Tell us a bit about yourself. My background is in Environmental Science and I chose to specialise in water. I spent my early career in a membership-based industry association (Australian Water Association) and used working in water as an opportunity to move to Melbourne (Melbourne Water), Canberra (National Water Commission) and even the UK (South West Water). For the last few years I have been at Sydney Water, working in Corporate Strategy on strategic direction, corporate planning and performance.   Why an MBS SEMBA? I was seeking an MBA that was a little different. I liked the concept of working with the same cohort the whole way through. The subjects’ delivery over stages made sense, and the 10 modules over 18 months allowed flexibility to focus on study, but also balance a demanding job with family time.   What has been/is the greatest challenge you’ve faced during your program? Challenges are ongoing but it’s all about balance – finding time to be a mum, wife, daughter, friend, manager, leader, coach, employee, colleague, mentor and now a student is challenging!   What will you do when you finish your program? I have two goals. Goal one is to work smarter not harder, and even at Module three the knowledge I have gained has helped immeasurably in achieving this. Goal two is to smash the old stereotype you can’t have a rewarding career and also be a mum – for me it’s not a ‘one or the other’ proposition, it’s managing to do both well.

Tell us a bit about yourself. I’m Zambian and Australia has been my home for the last four years. I have an undergraduate degree in electrical engineering from Russia and a master’s degree in renewable energy from the UK. During my master’s degree I spent eight months in Spain, specialising in the grid integration of renewable and distributed energy. I am currently working as a Maintenance and Reliability Engineer. Why an MBS MBA? I believe the value of an MBA is in the business school. I attended various info sessions and talked to Alumni for feedback on their experience. I liked the feel of the campus, the range of subjects, the central location – and the program ranked well globally. At the info sessions I had an opportunity to speak to professors; the fact they used real-life case studies was attractive. How has your program experience been? Unexpected! The subjects are different to what I’m accustomed to. I’m challenged to think differently, and my problem solving has evolved as I look at things differently. I’m learning from my professors, but also my syndicate members – the diversity and industry experience is invaluable. I’m the SRC secretary, allowing me to interact with faculty and students from other cohorts. The biggest challenge? Balancing work, home and school. I schedule my study time either in the morning or later in the evening, depending on my event schedule. How will the MBA benefit your career? I recently changed jobs and one of my subjects got me there. It was the last interview question, and having studied Data Analysis I was able to explain how to apply the knowledge to the business problem. The MBA is already benefitting my career!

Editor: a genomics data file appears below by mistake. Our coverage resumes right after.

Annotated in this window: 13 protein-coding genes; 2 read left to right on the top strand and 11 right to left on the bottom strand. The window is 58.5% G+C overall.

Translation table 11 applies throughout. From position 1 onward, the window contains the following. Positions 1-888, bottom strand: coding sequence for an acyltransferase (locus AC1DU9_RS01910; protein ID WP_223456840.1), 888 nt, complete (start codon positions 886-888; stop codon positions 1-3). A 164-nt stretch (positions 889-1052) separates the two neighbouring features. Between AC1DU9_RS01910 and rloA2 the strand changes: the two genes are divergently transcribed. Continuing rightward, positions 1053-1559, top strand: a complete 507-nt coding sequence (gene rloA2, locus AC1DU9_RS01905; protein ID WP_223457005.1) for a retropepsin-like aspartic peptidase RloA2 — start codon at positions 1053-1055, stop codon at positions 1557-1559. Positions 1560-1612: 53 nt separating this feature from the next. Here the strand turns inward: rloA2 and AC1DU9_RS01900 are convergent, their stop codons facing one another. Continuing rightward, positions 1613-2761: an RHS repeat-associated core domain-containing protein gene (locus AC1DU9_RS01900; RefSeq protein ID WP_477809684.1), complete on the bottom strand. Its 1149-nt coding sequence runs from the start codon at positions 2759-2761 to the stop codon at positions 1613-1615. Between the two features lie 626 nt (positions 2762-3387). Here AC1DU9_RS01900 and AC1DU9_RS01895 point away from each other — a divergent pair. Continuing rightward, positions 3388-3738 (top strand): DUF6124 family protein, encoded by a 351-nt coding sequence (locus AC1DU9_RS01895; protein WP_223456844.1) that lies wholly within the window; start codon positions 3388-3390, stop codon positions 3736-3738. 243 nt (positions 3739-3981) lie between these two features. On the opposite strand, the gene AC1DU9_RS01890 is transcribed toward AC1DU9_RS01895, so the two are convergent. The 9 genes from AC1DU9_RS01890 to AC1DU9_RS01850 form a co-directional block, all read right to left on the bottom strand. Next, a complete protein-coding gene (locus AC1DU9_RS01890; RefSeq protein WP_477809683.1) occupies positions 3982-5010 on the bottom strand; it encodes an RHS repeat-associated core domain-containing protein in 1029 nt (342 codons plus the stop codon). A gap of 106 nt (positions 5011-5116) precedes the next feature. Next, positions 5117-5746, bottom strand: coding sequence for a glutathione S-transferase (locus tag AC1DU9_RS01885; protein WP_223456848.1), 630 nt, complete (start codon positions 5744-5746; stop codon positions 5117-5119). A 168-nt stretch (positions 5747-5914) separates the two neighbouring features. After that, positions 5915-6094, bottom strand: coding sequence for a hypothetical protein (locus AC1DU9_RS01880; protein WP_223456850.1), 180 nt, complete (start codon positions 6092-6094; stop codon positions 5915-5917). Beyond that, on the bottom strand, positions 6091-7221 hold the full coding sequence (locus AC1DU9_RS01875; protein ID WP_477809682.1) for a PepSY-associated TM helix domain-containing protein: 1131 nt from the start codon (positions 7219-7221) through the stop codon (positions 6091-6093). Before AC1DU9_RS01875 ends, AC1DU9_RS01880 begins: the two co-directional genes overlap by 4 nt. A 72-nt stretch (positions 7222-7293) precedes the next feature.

EVENT MBS Annual Alumni Dinner

Impressive and notable MBS community members were honoured at this year’s Annual Alumni Dinner, as Sundaresh Gurumurthy reports. This year’s Annual Alumni Dinner was held on Thursday 26th October at the Melbourne Museum and welcomed more than 430 alumni and guests. Dating back more than 25 years, the dinner is an opportunity to reconnect with classmates and honour the achievements of global alumni and fellows. The evening opened with drinks and networking, followed by welcome addresses from Alumni Council President Dean Ireland (MMktg 1997) and Vice-President Aglaia Nikas (MMktg 2013). Professor Zeger Degraeve, Dean of MBS, spoke of the Carlton campus revitalisation project, which will add new learning, teaching and networking spaces to ensure MBS remains at the forefront of education internationally. Adjunct Professor of Marketing Mark Ritson delivered this year’s Charles Goode Oration with his usual witty repartee, addressing the question ‘Why are MBS alumni the best in the world?’ Commencing in 2010, the Charles


Goode Oration is a commitment by ANZ Bank to honour the service of Charles Goode AC, former ANZ Chairman from 1995 to 2010. Thanks to the generous support by Charles Goode, the oration continues to deliver valuable and relevant content from notable business leaders, enabling MBS to deliver lifelong learning opportunities to its alumni community. Community awards were presented after dinner, recognising truly impressive and notable community members across four award categories. The special evening concluded with closing remarks, dessert and many fond memories. For more details and photographs from the evening visit: The Honorary Fellow is the highest honour the School can bestow. It recognises extraordinary service and contribution to both the School and the wider community in the fields of business and management. The 2017 recipients of this prestigious award were Paul J. Rizzo, MBA 1969, and Professor Amanda Sinclair. The Distinguished Alumni Award recognises and celebrates alumni